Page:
Sunday, July 21, 2024

How times have changed!

Yields, pest control and cultivation have advanced during the past five decades as Texas growers strive to remain profitable.

By L.T. “Ted” Wilson

Rice Farming 50th anniversaryRice production in Texas has changed greatly over the past 50 years. Table 1 summarizes a few of the major differences comparing U.S. farm and rice production today with production 50 years ago in 1966.

In the late 1960s, the average farmer was 51 years old, the size of a farm was 1,600 acre and the cost of agricultural land was $105 per acre. The large majority of rice acreage was planted on contours with the distance between levees smaller the greater the slope of the land.

Contour paddy levees occupy on average about 18 percent of land. Because levees yield much less than the flooded paddies, the yield of land with contour levees was greatly reduced. In 1966, nitrogen was applied as a single application almost entirely by ground rig.

Available insecticides were mostly organophosphates, chlorinated hydrocarbons and carbamates, and were typically applied at a rate of 1 to 3 pounds active ingredient per acre.

The herbicide propanil was only just becoming available. In 1966, 100 percent of rice producers grew inbred rice varieties developed through classical pedigree breeding.

Texas rice farmers produced an average of about 4,300 pounds of grain per acre, while grain milling yield in the low to mid 50-percent range was considered quite good. All of the commercial rice varieties grown in Texas were taller than today and averaged about 47 inches in height.

Texas rice production snapshot

Move to higher efficiency 

During the 50 years that have elapsed since 1966, the average age of a U.S. rice farmer has increased by eight years to 59 years old. Farms now average 3,000 acres in size with a bit more than 600 acres planted to rice.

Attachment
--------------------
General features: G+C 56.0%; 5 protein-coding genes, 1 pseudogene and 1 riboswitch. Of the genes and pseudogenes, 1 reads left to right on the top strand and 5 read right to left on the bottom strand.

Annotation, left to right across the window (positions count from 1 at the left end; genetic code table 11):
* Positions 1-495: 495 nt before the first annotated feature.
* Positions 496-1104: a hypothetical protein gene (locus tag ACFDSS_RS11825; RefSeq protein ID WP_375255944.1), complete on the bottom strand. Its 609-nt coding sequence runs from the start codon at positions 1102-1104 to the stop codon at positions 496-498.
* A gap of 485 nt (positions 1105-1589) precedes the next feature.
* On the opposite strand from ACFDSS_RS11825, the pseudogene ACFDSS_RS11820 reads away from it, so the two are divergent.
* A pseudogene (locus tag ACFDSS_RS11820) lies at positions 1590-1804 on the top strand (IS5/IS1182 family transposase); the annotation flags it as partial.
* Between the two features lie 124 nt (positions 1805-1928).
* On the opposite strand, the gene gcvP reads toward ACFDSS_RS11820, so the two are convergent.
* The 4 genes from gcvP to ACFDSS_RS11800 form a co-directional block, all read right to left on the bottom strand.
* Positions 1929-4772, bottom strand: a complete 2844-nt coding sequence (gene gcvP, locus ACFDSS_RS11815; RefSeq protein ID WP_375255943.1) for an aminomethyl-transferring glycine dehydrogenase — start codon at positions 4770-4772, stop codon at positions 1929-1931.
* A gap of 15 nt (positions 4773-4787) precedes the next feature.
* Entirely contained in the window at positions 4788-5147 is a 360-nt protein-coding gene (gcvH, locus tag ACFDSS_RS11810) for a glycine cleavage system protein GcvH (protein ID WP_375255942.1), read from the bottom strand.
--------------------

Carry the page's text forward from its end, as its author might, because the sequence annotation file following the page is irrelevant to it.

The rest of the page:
The average price for agricultural land has risen by 3,800 percent to about $4,000 per acre.

Depending on the irrigation district, more than half of rice acreage in Texas receives one form or another of limited tillage production.

Wesley Arabie
Taken from the April 1967 issue of Rice Farming: Wesley Arabie
of Orange County, Texas, grew the medium-grain Nato as well as the long-grains Belle Patna and Bluebell.

Most growers also use laser leveling and many use constant grade or zero bench grade laser leveling.

Adoption of more advanced laser leveling has allowed paddy density to be greatly reduced and in many cases with as low as 2-3 percent of the rice land being levees. Texas rice farmers now use about 40 percent less water than was used 50 years ago on a per-acre basis.

Older classes of insecticides have been progressively replaced with several newer classes—pyrethroids and neonicotinoids represent two of the most common classes of insecticides now used in rice. The newer insecticides are applied at much lower rates (0.03 to 0.13 pounds per acre) than were organophosphates, chlorinated hydrocarbons and carbamate insecticides.

The current rates are as little as 1/100th the rates used 50 years ago.

At least half of insecticide use is as seed treatments, which in many cases helps reduce the likelihood of pesticide drift and exposure to non-target arthropods. A relatively large number of typically highly effective herbicides and fungicides are also now available.

However, resistance to herbicides and fungicides increasingly challenges production. Pesticide resistance in Texas rice systems was not a noticeable problem in 1966.

Almost all rice grown in Texas today has one or more semi-dwarf genes incorporated to reduce plant height and lodging. Average rice yields commonly exceed 8,000 pounds per acre, with numerous examples of individual field yields exceeding 13,000 pounds per acre.

About 62 percent of rice acreage was planted to hybrids in 2016, which poses challenges in terms of grain quality but presents opportunities for those growers to achieve higher yield potential.

Dr. Lloyd T. (Ted) Wilson is a professor, center director and Jack B. Wendt Endowed Chair in rice research with Texas A&M AgriLife Research. He can be reached at

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